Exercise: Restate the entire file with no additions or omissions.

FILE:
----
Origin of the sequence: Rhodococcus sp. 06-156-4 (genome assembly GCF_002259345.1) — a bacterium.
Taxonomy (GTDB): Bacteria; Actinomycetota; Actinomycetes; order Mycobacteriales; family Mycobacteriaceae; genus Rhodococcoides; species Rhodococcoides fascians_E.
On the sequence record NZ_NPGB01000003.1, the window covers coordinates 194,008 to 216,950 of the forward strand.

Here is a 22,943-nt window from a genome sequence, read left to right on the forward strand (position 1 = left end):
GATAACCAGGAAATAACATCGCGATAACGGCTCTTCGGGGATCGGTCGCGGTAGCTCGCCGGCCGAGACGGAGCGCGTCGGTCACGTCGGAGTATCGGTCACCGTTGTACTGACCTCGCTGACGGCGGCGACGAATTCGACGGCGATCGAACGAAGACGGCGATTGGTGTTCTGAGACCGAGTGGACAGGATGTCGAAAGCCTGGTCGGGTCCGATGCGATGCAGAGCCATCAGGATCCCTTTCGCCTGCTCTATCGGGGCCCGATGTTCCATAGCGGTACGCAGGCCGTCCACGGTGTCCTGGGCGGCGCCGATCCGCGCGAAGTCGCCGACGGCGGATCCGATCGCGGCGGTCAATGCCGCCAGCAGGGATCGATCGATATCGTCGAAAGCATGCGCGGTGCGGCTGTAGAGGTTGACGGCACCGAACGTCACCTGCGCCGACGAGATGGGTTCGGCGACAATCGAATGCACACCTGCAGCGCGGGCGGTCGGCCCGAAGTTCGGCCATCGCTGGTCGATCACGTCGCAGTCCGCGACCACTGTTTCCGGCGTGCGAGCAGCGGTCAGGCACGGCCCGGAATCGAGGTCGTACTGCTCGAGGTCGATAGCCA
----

Origin of the sequence: Rhodococcus sp. 06-156-4 (genome assembly GCF_002259345.1) — a bacterium.
Taxonomy (GTDB): Bacteria; Actinomycetota; Actinomycetes; order Mycobacteriales; family Mycobacteriaceae; genus Rhodococcoides; species Rhodococcoides fascians_E.
On the sequence record NZ_NPGB01000003.1, the window covers coordinates 194,008 to 216,950 of the forward strand.

Here is a 22,943-nt window from a genome sequence, read left to right on the forward strand (position 1 = left end):
GATAACCAGGAAATAACATCGCGATAACGGCTCTTCGGGGATCGGTCGCGGTAGCTCGCCGGCCGAGACGGAGCGCGTCGGTCACGTCGGAGTATCGGTCACCGTTGTACTGACCTCGCTGACGGCGGCGACGAATTCGACGGCGATCGAACGAAGACGGCGATTGGTGTTCTGAGACCGAGTGGACAGGATGTCGAAAGCCTGGTCGGGTCCGATGCGATGCAGAGCCATCAGGATCCCTTTCGCCTGCTCTATCGGGGCCCGATGTTCCATAGCGGTACGCAGGCCGTCCACGGTGTCCTGGGCGGCGCCGATCCGCGCGAAGTCGCCGACGGCGGATCCGATCGCGGCGGTCAATGCCGCCAGCAGGGATCGATCGATATCGTCGAAAGCATGCGCGGTGCGGCTGTAGAGGTTGACGGCACCGAACGTCACCTGCGCCGACGAGATGGGTTCGGCGACAATCGAATGCACACCTGCAGCGCGGGCGGTCGGCCCGAAGTTCGGCCATCGCTGGTCGATCACGTCGCAGTCCGCGACCACTGTTTCCGGCGTGCGAGCAGCGGTCAGGCACGGCCCGGAATCGAGGTCGTACTGCTCGAGGTCGATAGCCA